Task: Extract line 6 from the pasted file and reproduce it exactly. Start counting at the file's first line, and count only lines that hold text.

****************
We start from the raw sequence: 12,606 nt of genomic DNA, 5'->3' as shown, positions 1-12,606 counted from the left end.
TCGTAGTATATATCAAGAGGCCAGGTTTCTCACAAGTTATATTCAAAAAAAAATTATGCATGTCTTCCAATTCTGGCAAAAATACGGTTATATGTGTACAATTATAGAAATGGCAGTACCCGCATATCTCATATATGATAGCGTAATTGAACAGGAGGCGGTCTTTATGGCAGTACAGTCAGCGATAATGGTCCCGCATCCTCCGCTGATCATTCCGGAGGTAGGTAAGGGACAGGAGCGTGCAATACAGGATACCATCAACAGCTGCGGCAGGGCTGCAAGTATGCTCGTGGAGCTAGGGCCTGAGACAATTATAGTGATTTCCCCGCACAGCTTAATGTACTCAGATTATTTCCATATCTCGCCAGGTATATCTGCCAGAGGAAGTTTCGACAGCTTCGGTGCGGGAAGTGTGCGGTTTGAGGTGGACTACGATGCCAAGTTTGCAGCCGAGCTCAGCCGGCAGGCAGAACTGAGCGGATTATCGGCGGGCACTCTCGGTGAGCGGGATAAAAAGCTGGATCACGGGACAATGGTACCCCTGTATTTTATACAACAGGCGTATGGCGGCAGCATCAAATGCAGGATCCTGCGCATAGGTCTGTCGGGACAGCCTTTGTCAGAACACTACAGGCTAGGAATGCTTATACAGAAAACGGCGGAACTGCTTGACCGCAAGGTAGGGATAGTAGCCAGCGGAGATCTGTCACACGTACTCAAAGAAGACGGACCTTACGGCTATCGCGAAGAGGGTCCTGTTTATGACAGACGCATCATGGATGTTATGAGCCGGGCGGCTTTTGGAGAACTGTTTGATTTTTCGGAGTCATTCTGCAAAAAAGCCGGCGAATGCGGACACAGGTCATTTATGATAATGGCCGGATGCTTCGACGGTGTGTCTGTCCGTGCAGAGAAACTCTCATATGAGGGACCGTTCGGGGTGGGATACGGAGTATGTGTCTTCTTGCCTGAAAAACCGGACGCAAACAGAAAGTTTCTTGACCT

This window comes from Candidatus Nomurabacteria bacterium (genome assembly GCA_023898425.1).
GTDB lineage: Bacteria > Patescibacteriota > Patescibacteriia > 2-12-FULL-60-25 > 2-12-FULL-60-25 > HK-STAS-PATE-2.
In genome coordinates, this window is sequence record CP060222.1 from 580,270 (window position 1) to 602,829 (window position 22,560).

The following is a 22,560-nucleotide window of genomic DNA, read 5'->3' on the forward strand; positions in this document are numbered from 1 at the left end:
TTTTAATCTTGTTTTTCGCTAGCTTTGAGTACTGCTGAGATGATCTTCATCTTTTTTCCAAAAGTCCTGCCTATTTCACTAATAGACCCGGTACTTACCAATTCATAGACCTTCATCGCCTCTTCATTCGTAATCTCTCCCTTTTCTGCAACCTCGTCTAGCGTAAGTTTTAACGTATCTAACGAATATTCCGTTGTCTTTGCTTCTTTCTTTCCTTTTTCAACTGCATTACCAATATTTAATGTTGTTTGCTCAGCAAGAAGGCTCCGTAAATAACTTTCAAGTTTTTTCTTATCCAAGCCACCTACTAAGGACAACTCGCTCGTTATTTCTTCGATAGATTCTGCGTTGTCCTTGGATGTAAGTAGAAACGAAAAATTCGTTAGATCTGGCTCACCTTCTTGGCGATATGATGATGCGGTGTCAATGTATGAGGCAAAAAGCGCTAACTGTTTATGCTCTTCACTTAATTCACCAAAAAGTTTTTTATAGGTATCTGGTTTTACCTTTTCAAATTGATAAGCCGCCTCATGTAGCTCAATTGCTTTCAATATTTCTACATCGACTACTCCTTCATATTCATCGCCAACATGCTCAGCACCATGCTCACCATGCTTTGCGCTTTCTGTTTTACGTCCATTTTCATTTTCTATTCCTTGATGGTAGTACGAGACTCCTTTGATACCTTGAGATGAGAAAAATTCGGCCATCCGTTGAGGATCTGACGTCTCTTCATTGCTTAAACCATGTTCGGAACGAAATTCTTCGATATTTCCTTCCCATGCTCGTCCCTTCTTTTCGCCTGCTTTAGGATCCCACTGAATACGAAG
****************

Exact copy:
The following is a 22,560-nucleotide window of genomic DNA, read 5'->3' on the forward strand; positions in this document are numbered from 1 at the left end: